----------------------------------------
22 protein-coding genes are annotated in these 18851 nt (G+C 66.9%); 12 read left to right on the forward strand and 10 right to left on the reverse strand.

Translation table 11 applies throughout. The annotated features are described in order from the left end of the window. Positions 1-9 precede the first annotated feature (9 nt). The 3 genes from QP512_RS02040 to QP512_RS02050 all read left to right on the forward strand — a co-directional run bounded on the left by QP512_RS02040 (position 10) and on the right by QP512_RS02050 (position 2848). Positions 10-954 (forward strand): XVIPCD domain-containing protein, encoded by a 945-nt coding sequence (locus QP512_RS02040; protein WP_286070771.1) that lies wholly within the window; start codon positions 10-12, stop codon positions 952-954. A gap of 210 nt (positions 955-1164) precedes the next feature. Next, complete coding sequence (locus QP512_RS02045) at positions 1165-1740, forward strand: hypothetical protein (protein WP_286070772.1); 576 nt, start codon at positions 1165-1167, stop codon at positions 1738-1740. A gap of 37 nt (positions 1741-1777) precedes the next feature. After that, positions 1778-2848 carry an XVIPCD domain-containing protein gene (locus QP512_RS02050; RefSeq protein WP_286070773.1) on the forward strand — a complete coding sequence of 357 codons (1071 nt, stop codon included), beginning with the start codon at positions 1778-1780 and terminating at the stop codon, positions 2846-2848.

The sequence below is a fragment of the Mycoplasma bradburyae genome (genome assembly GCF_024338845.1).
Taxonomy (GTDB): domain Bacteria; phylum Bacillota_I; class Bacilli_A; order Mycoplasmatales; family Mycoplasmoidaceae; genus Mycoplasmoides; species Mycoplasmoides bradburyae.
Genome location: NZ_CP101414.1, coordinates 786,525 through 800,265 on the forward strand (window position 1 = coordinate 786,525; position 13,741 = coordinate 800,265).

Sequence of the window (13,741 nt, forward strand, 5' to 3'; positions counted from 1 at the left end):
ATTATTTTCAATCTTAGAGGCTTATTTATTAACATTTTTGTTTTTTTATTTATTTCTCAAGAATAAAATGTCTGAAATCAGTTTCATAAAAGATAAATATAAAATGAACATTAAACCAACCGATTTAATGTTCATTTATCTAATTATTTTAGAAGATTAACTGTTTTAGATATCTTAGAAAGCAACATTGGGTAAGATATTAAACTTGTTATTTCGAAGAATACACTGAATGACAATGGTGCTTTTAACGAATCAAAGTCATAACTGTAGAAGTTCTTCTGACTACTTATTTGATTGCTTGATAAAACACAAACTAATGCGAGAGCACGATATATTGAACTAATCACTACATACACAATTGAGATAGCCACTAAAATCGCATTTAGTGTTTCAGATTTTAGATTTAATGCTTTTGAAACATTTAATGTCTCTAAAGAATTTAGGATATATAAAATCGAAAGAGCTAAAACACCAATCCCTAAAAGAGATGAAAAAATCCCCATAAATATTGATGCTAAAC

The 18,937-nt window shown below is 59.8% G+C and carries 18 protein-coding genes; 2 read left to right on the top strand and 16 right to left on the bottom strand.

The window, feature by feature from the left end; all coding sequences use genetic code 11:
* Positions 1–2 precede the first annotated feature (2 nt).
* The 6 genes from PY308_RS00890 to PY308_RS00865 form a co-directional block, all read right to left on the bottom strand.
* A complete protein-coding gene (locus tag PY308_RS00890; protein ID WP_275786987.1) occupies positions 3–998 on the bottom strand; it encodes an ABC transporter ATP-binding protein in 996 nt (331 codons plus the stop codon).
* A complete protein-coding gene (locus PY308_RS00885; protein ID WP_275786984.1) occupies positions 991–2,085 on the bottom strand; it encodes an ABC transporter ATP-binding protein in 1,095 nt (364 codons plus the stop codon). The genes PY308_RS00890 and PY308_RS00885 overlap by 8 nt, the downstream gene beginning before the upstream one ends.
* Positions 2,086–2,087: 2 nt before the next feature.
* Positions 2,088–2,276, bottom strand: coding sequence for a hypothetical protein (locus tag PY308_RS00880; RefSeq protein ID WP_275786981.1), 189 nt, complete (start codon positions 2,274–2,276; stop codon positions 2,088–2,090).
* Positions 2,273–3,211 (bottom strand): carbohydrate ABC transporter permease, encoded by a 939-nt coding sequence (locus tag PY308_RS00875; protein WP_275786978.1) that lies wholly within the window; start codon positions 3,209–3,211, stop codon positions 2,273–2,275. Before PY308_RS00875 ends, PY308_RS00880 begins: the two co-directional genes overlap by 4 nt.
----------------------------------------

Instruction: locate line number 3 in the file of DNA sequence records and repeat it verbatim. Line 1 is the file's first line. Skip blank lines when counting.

The sequence below is a fragment of the Mycoplasma bradburyae genome (genome assembly GCF_024338845.1).